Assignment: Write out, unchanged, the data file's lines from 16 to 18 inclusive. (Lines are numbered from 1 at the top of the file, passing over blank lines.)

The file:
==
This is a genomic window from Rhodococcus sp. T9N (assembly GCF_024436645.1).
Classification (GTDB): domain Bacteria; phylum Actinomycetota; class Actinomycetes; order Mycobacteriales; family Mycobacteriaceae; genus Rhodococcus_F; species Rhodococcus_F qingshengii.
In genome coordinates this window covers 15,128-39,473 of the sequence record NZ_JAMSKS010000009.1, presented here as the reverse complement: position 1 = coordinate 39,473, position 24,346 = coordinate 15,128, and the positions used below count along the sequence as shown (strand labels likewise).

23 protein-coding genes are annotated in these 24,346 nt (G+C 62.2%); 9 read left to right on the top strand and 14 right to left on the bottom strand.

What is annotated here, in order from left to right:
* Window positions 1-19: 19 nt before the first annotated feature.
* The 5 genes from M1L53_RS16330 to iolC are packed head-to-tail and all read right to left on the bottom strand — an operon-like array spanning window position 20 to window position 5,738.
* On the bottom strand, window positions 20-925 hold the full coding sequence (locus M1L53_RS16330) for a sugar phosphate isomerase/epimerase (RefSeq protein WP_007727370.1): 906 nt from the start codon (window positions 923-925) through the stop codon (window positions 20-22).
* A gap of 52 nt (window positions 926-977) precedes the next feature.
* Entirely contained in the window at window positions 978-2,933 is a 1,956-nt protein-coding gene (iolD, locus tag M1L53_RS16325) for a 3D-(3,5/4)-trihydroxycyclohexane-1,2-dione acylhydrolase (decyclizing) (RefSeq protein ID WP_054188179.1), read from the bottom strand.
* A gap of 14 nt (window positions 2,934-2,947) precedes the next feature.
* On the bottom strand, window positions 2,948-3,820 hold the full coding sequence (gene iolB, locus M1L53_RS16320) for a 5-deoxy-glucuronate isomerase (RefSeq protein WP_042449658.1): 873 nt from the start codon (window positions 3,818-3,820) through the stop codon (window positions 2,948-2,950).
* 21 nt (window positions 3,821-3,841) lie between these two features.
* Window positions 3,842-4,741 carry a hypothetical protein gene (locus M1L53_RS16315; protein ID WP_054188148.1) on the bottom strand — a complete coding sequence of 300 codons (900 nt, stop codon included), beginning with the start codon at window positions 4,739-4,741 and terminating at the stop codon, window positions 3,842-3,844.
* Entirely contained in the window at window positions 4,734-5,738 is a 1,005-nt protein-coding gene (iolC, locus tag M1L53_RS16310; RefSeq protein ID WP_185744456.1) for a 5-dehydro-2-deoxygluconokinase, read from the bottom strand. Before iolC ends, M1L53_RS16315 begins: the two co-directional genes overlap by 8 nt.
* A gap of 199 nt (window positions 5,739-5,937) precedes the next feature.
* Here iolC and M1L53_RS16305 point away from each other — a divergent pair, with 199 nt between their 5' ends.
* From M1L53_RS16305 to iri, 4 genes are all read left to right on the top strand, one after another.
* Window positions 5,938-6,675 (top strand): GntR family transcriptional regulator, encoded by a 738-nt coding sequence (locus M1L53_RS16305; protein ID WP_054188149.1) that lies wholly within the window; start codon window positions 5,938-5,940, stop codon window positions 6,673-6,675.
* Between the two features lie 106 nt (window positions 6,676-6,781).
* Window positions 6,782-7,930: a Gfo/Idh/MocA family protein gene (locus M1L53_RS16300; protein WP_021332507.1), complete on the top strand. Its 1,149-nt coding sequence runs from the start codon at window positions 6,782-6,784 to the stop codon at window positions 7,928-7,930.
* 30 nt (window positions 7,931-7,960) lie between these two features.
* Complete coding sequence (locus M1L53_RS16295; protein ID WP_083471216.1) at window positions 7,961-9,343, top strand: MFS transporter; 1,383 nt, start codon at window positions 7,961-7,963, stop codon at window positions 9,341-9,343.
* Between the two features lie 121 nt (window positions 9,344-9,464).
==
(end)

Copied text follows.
* A gap of 199 nt (window positions 5,739-5,937) precedes the next feature.
* Here iolC and M1L53_RS16305 point away from each other — a divergent pair, with 199 nt between their 5' ends.
* From M1L53_RS16305 to iri, 4 genes are all read left to right on the top strand, one after another.